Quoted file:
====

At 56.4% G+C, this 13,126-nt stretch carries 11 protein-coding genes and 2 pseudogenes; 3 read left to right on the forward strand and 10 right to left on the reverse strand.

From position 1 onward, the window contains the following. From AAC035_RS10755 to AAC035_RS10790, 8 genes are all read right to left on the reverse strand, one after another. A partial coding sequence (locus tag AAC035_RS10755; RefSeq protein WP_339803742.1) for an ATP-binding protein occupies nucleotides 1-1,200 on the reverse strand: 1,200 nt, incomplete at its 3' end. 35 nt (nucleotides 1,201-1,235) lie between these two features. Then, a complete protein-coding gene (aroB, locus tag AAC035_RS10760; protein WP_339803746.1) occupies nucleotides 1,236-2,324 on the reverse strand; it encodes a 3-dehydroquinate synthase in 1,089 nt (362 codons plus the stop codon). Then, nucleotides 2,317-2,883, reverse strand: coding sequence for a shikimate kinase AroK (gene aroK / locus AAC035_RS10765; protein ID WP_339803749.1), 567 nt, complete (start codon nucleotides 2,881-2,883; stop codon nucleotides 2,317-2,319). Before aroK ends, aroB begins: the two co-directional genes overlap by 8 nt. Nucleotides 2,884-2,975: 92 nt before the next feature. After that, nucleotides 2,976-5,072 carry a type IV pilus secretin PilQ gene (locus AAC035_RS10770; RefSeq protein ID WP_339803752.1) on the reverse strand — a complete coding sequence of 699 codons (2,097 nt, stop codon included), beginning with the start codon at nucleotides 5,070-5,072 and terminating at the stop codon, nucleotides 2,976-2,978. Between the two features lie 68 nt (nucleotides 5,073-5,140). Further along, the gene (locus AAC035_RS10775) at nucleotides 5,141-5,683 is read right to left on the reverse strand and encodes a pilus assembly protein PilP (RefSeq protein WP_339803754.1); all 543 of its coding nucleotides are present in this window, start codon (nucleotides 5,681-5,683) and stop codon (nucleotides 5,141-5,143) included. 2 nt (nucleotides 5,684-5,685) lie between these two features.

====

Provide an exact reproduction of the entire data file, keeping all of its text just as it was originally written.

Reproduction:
At 56.4% G+C, this 13,126-nt stretch carries 11 protein-coding genes and 2 pseudogenes; 3 read left to right on the forward strand and 10 right to left on the reverse strand.

From position 1 onward, the window contains the following. From AAC035_RS10755 to AAC035_RS10790, 8 genes are all read right to left on the reverse strand, one after another. A partial coding sequence (locus tag AAC035_RS10755; RefSeq protein WP_339803742.1) for an ATP-binding protein occupies nucleotides 1-1,200 on the reverse strand: 1,200 nt, incomplete at its 3' end. 35 nt (nucleotides 1,201-1,235) lie between these two features. Then, a complete protein-coding gene (aroB, locus tag AAC035_RS10760; protein WP_339803746.1) occupies nucleotides 1,236-2,324 on the reverse strand; it encodes a 3-dehydroquinate synthase in 1,089 nt (362 codons plus the stop codon). Then, nucleotides 2,317-2,883, reverse strand: coding sequence for a shikimate kinase AroK (gene aroK / locus AAC035_RS10765; protein ID WP_339803749.1), 567 nt, complete (start codon nucleotides 2,881-2,883; stop codon nucleotides 2,317-2,319). Before aroK ends, aroB begins: the two co-directional genes overlap by 8 nt. Nucleotides 2,884-2,975: 92 nt before the next feature. After that, nucleotides 2,976-5,072 carry a type IV pilus secretin PilQ gene (locus AAC035_RS10770; RefSeq protein ID WP_339803752.1) on the reverse strand — a complete coding sequence of 699 codons (2,097 nt, stop codon included), beginning with the start codon at nucleotides 5,070-5,072 and terminating at the stop codon, nucleotides 2,976-2,978. Between the two features lie 68 nt (nucleotides 5,073-5,140). Further along, the gene (locus AAC035_RS10775) at nucleotides 5,141-5,683 is read right to left on the reverse strand and encodes a pilus assembly protein PilP (RefSeq protein WP_339803754.1); all 543 of its coding nucleotides are present in this window, start codon (nucleotides 5,681-5,683) and stop codon (nucleotides 5,141-5,143) included. 2 nt (nucleotides 5,684-5,685) lie between these two features.